Sense Organs

What are sense organs? The only window to this world around us is our senses or in other words, we use senses to perceive the world around us. They include sight, sound, speech, taste and last but never the least, touch. These 5 senses govern our association with this world around us. It is important to comprehend the eminence of the fact that, right here, of the five senses is the root of all understanding. All knowledge stems from what we perceive through the five senses guide our understanding of all that surrounds us. Therefore, the significance of this is never trivial.

The human senses contain receptors that relay information through sensory neurons to the appropriate places within the nervous system. The receptors could be classified into two parts viz. the general and special receptors. The former is present throughout the body while the latter includes chemo receptors, photoreceptors, and mechanoreceptors. The five senses are:

Sense Organs

Sense Organs

 

  1. Sight or ophthalmoception: The iris in the eye is the colored part that controls the size of the eye. Behind the lens of the eye, one would find the vitreous body, which is filled with a gelatinous material called the vitreous humor. This substance gives shape to the eyeball and also transmits light to the very back of the eyeball, where the retina lies.  This retina contains photoreceptors, which detect light.Two types of sensors detect light viz rods which detect motion work harder in low light and cones which detect fine detail and color, work best in bright light. There are three types of cones like the one that detects blue, the one that detects red and the one that detects green. Color blindness occurs when one type of cone is not present.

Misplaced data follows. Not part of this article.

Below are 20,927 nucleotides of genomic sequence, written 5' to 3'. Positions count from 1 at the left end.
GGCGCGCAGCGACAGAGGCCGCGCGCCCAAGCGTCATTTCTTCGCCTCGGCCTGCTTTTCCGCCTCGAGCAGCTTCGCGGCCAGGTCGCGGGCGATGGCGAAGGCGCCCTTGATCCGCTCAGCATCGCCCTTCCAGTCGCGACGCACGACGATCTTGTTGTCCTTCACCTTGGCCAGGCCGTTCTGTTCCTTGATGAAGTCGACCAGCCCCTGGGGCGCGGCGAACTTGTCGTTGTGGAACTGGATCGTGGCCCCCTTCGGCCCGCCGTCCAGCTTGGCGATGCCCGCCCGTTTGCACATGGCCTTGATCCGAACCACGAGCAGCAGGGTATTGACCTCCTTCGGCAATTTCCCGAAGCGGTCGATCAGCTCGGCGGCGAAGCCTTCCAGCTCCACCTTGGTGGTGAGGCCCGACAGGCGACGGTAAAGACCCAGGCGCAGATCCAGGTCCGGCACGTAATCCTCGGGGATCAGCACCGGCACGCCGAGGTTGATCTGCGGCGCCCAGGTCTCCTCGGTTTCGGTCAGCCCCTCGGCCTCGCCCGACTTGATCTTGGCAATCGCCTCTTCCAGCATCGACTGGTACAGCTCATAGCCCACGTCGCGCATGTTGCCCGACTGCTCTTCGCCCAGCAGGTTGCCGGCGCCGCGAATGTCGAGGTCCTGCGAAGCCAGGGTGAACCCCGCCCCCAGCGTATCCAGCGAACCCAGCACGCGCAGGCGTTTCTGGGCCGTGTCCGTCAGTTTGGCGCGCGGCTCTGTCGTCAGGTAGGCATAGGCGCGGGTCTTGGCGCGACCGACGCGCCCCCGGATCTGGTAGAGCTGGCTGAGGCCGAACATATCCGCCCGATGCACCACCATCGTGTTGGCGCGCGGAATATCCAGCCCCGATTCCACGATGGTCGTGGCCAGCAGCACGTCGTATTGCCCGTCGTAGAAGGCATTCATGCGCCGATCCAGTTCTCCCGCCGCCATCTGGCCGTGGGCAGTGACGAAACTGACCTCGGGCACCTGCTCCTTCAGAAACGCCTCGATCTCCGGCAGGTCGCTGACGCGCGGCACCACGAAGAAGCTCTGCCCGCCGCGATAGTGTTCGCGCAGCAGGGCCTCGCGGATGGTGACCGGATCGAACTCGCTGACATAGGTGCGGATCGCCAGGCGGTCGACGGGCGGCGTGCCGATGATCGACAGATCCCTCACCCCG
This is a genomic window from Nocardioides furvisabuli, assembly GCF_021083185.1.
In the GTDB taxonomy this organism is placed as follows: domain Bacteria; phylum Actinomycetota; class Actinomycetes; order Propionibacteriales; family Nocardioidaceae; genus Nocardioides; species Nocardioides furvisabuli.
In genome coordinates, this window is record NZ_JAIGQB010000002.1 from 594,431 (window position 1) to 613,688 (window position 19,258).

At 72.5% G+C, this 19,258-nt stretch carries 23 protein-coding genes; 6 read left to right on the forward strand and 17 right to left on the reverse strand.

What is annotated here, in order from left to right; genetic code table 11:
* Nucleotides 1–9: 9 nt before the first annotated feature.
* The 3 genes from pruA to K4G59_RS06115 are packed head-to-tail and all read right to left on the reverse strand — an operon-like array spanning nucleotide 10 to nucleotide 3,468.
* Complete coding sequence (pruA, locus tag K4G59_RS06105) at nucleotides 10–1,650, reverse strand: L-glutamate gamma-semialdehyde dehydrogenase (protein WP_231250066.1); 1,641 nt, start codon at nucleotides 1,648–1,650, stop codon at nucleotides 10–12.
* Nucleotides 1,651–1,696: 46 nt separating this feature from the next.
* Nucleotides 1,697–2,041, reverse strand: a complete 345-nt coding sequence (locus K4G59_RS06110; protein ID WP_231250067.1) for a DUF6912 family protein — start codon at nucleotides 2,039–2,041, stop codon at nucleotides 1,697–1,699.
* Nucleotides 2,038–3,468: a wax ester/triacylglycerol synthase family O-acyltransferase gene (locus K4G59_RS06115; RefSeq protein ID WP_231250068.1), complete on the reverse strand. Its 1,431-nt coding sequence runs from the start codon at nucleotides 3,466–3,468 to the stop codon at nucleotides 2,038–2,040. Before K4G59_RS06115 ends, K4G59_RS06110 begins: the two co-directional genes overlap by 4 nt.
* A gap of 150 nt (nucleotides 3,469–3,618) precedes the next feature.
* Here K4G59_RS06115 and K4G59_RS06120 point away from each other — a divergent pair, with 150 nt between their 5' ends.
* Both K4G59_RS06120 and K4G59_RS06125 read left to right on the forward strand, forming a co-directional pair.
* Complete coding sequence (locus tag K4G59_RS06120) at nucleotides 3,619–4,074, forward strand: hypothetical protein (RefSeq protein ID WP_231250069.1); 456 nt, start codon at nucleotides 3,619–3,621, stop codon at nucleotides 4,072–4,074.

2. Hearing or audioception: It is not only responsible for hearing but also for maintaining balance or equilibrium. For this, the ear must detect motion, hence they respond to mechanical stimulation by sound waves. The eardrum sets the mechanics in motion. The brain then interprets them.
  3. Taste or Gustaoception: The senses, smell, and taste tend to work closely together. The key sense organ would be the tongue. If one could not smell something, they could not taste it either.Taste buds on the tongue contain chemo receptors that work similar to the chemo receptors in the nasal cavity. But, the chemo receptors in the nose would detect any kind of smell, whereas there are four different types of taste buds and each one detect different types of tastes like sweet, sour, bitter, and salty.
  4. Smell or olfalcoception: The olfactory cells tend to line the top of your nasal cavity.On one end, olfactory cells have cilia that project into the nasal cavity and on the other end of the cell, are the olfactory nerve fibers. As one breathes, anything that is in the air enters your nasal cavity. The olfactory cells are the chemoreceptors, which goes to mean that the olfactory cells have protein receptors that could detect subtle differences in chemicals. The chemicals bind to the cilia, which generate a nerve impulse that is carried to your brain. Your brain then determines what we had smelled.
  5. Touch or tactioception: The skin contains general receptors which could detect touch, pain, pressure, and temperature. They are present throughout the skin. Skin receptors generate an impulse once activated is carried to the spinal cord and then to the brain.

Practise This Question

The posterior pituitary gland is not a 'true' endocrine gland because